Please check our list of requests which repeatedly get declined. Typically, we do not remove domains from the spam blacklist in response to site-owners' requests. Instead, we de-blacklist sites when trusted, high-volume editors request the use of blacklisted links because of their value in support of our projects. Please consider whether requesting whitelisting on a specific wiki for a specific use is more appropriate - that is very often the case."Ambrosiani (talk) 19:23, 14 April 2016 (UTC)
    Local whitlisting here on Wikidata is not a good idea at all. It may result in that blacklisted data is transferred to Wikipedia et al. -- Innocent bystander (talk) 06:59, 15 April 2016 (UTC)
    Whitelisting generic URL shorteners is a bad idea, as by this, all spam filters can be overridden (and links to malware pages etc. can easily be posted without the user having a real chance to notice it before clicking them). Instead, why doesn't the tool use own short URLs? --YMS (talk) 19:46, 14 April 2016 (UTC)
    Maybe because that would be more work. A generic WMF shortener for WMF sites could be helpful. 91.9.100.81 05:37, 15 April 2016 (UTC)
    To link from Wikidata to an example query no URL shorteners are needed. Just copy the full URL from the address bar and paste it here. This even requires less clicks than if you first create a short URL and then copy pasting that one. --Pasleim (talk) 07:50, 15 April 2016 (UTC)
    phabricator:T112715 is tracking switching to another shortener - ideally Wikimedia's own shortener. --Lydia Pintscher (WMDE) (talk) 09:33, 15 April 2016 (UTC)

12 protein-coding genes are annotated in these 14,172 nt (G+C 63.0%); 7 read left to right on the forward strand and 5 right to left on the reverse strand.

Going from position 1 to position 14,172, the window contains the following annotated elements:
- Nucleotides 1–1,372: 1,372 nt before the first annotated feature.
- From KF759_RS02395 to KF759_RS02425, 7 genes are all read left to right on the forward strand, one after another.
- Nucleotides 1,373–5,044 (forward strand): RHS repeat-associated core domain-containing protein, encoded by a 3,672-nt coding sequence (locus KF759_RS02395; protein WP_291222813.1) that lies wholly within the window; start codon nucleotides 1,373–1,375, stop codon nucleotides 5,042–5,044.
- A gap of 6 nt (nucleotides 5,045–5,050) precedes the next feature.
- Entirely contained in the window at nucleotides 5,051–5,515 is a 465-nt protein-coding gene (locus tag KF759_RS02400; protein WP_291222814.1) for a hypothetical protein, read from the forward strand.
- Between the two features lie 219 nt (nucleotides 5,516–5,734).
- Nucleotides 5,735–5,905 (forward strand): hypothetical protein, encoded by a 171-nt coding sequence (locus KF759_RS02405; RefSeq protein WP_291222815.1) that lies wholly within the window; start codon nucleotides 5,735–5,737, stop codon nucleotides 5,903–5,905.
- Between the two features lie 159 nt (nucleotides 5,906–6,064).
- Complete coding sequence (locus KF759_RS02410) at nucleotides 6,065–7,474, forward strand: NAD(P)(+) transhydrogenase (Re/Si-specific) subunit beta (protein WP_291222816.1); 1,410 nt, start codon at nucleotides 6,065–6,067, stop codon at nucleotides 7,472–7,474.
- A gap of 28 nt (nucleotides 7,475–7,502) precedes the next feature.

A wikimedia-specific shortener would be the perfect choice here I think. Thx everyone for enlightening me on the issue (short-term, I copied the full links). Ambrosiani (talk) 11:19, 15 April 2016 (UTC)

    Forking an item

    There are, for example, two versions of the painting The Last of England (Q958245); the one represented by that item, and another, in a different collection, for which there is no item yet. Are we near to having a tool which will make a copy of the existing item, so that an editor can then change the two or three differing parameter values? Is there an external tool that can do this? Andy Mabbett (Pigsonthewing); Talk to Andy; Andy's edits 20:48, 14 April 2016 (UTC)

    In the mean time, see Help:Split an item. -- LaddΩ chat ;) 21:30, 14 April 2016 (UTC)
    Create subclasses! 91.9.100.81 05:39, 15 April 2016 (UTC)

    Magnus has kindly provided a script: User:Magnus Manske/duplicate item.js. Andy Mabbett (Pigsonthewing); Talk to Andy; Andy's edits 10:25, 15 April 2016 (UTC)

    UI - identifiers at random places

    Why are some identifiers since weeks in section "identifiers", while many others are not? 91.9.118.86 20:57, 14 April 2016 (UTC)

    The discussion if a property qualifies as an identifier is happening place at User:Addshore/Identifiers and its subpages. --Pasleim (talk) 07:45, 15 April 2016 (UTC)
    Take a look at the responses I got, when I raised the issue, recently. Andy Mabbett (Pigsonthewing); Talk to Andy; Andy's edits 10:27, 15 April 2016 (UTC)
    Since then, the number of properties with string data type dropped from 604 to 273! I might be now a good time to implement your proposal. Where would be a good place to do it? --Pasleim (talk) 12:16, 15 April 2016 (UTC)
    Thanks for the pointers. I would not like to edit in Userspace, and Andy's proposal looks fine - but : Special:ListProperties/string if expanded to show up to 500 shows 261 items. Looking at the very first, ISNI - does really anyone want to create a page with sections for cases like that? The sister ISIN is also listed there. There are 39 hits for " code", 57 for " id" and 24 for " number". Maybe these can be processed first / get a grouped approval? I created Wikidata:Conversion of datatype to external-id. Andy - would you agree that some bulk cleaning is done and then the page is used in the way you proposed? 91.9.100.81 15:44, 15 April 2016 (UTC)